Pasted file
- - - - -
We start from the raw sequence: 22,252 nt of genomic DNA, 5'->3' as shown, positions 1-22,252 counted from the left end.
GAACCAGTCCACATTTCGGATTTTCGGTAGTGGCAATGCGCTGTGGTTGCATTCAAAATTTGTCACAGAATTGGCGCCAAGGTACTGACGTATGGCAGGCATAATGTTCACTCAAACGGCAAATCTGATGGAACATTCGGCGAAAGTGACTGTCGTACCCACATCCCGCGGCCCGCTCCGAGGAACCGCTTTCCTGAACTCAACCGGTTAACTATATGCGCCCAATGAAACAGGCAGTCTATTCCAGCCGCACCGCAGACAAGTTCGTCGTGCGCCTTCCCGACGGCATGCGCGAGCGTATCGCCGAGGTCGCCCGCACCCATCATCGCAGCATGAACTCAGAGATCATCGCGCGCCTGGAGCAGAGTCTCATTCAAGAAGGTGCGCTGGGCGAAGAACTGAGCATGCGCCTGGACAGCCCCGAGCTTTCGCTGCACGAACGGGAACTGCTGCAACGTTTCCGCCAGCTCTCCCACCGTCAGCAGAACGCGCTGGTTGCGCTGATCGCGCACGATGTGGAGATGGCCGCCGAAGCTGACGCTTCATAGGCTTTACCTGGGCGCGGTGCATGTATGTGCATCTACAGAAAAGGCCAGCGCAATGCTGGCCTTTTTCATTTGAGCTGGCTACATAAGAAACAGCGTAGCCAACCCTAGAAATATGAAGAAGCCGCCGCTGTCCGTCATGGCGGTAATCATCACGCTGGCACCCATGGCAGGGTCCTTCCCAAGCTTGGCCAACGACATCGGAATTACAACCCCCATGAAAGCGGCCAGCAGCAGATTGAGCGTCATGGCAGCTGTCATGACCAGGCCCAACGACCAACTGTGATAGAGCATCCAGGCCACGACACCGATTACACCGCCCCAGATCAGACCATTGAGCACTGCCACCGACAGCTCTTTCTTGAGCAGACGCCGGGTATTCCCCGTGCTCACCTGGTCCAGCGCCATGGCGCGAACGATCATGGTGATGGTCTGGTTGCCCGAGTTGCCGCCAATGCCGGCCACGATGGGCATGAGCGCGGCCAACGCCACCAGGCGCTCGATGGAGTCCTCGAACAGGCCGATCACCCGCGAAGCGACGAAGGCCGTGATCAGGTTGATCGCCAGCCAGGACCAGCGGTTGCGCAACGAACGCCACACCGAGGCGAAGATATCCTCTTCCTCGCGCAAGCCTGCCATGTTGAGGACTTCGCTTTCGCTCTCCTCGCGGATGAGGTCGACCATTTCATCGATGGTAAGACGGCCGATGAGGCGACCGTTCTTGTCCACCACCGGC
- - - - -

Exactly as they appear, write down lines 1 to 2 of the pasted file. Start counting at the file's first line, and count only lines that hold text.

We start from the raw sequence: 22,252 nt of genomic DNA, 5'->3' as shown, positions 1-22,252 counted from the left end.
GAACCAGTCCACATTTCGGATTTTCGGTAGTGGCAATGCGCTGTGGTTGCATTCAAAATTTGTCACAGAATTGGCGCCAAGGTACTGACGTATGGCAGGCATAATGTTCACTCAAACGGCAAATCTGATGGAACATTCGGCGAAAGTGACTGTCGTACCCACATCCCGCGGCCCGCTCCGAGGAACCGCTTTCCTGAACTCAACCGGTTAACTATATGCGCCCAATGAAACAGGCAGTCTATTCCAGCCGCACCGCAGACAAGTTCGTCGTGCGCCTTCCCGACGGCATGCGCGAGCGTATCGCCGAGGTCGCCCGCACCCATCATCGCAGCATGAACTCAGAGATCATCGCGCGCCTGGAGCAGAGTCTCATTCAAGAAGGTGCGCTGGGCGAAGAACTGAGCATGCGCCTGGACAGCCCCGAGCTTTCGCTGCACGAACGGGAACTGCTGCAACGTTTCCGCCAGCTCTCCCACCGTCAGCAGAACGCGCTGGTTGCGCTGATCGCGCACGATGTGGAGATGGCCGCCGAAGCTGACGCTTCATAGGCTTTACCTGGGCGCGGTGCATGTATGTGCATCTACAGAAAAGGCCAGCGCAATGCTGGCCTTTTTCATTTGAGCTGGCTACATAAGAAACAGCGTAGCCAACCCTAGAAATATGAAGAAGCCGCCGCTGTCCGTCATGGCGGTAATCATCACGCTGGCACCCATGGCAGGGTCCTTCCCAAGCTTGGCCAACGACATCGGAATTACAACCCCCATGAAAGCGGCCAGCAGCAGATTGAGCGTCATGGCAGCTGTCATGACCAGGCCCAACGACCAACTGTGATAGAGCATCCAGGCCACGACACCGATTACACCGCCCCAGATCAGACCATTGAGCACTGCCACCGACAGCTCTTTCTTGAGCAGACGCCGGGTATTCCCCGTGCTCACCTGGTCCAGCGCCATGGCGCGAACGATCATGGTGATGGTCTGGTTGCCCGAGTTGCCGCCAATGCCGGCCACGATGGGCATGAGCGCGGCCAACGCCACCAGGCGCTCGATGGAGTCCTCGAACAGGCCGATCACCCGCGAAGCGACGAAGGCCGTGATCAGGTTGATCGCCAGCCAGGACCAGCGGTTGCGCAACGAACGCCACACCGAGGCGAAGATATCCTCTTCCTCGCGCAAGCCTGCCATGTTGAGGACTTCGCTTTCGCTCTCCTCGCGGATGAGGTCGACCATTTCATCGATGGTAAGACGGCCGATGAGGCGACCGTTCTTGTCCACCACCGGC